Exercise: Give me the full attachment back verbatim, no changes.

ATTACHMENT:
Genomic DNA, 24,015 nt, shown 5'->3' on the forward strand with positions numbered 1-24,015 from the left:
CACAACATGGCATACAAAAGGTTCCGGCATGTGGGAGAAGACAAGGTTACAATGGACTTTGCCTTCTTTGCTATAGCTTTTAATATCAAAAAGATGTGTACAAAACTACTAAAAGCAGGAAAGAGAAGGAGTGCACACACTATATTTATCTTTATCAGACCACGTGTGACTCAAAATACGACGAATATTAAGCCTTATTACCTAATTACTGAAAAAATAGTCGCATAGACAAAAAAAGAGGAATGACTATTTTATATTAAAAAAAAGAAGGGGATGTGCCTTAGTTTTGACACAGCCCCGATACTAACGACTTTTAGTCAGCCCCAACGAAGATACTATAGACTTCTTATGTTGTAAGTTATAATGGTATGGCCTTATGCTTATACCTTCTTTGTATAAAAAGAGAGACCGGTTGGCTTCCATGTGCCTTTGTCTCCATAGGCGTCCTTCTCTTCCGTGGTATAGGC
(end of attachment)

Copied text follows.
Genomic DNA, 24,015 nt, shown 5'->3' on the forward strand with positions numbered 1-24,015 from the left:
CACAACATGGCATACAAAAGGTTCCGGCATGTGGGAGAAGACAAGGTTACAATGGACTTTGCCTTCTTTGCTATAGCTTTTAATATCAAAAAGATGTGTACAAAACTACTAAAAGCAGGAAAGAGAAGGAGTGCACACACTATATTTATCTTTATCAGACCACGTGTGACTCAAAATACGACGAATATTAAGCCTTATTACCTAATTACTGAAAAAATAGTCGCATAGACAAAAAAAGAGGAATGACTATTTTATATTAAAAAAAAGAAGGGGATGTGCCTTAGTTTTGACACAGCCCCGATACTAACGACTTTTAGTCAGCCCCAACGAAGATACTATAGACTTCTTATGTTGTAAGTTATAATGGTATGGCCTTATGCTTATACCTTCTTTGTATAAAAAGAGAGACCGGTTGGCTTCCATGTGCCTTTGTCTCCATAGGCGTCCTTCTCTTCCGTGGTATAGGC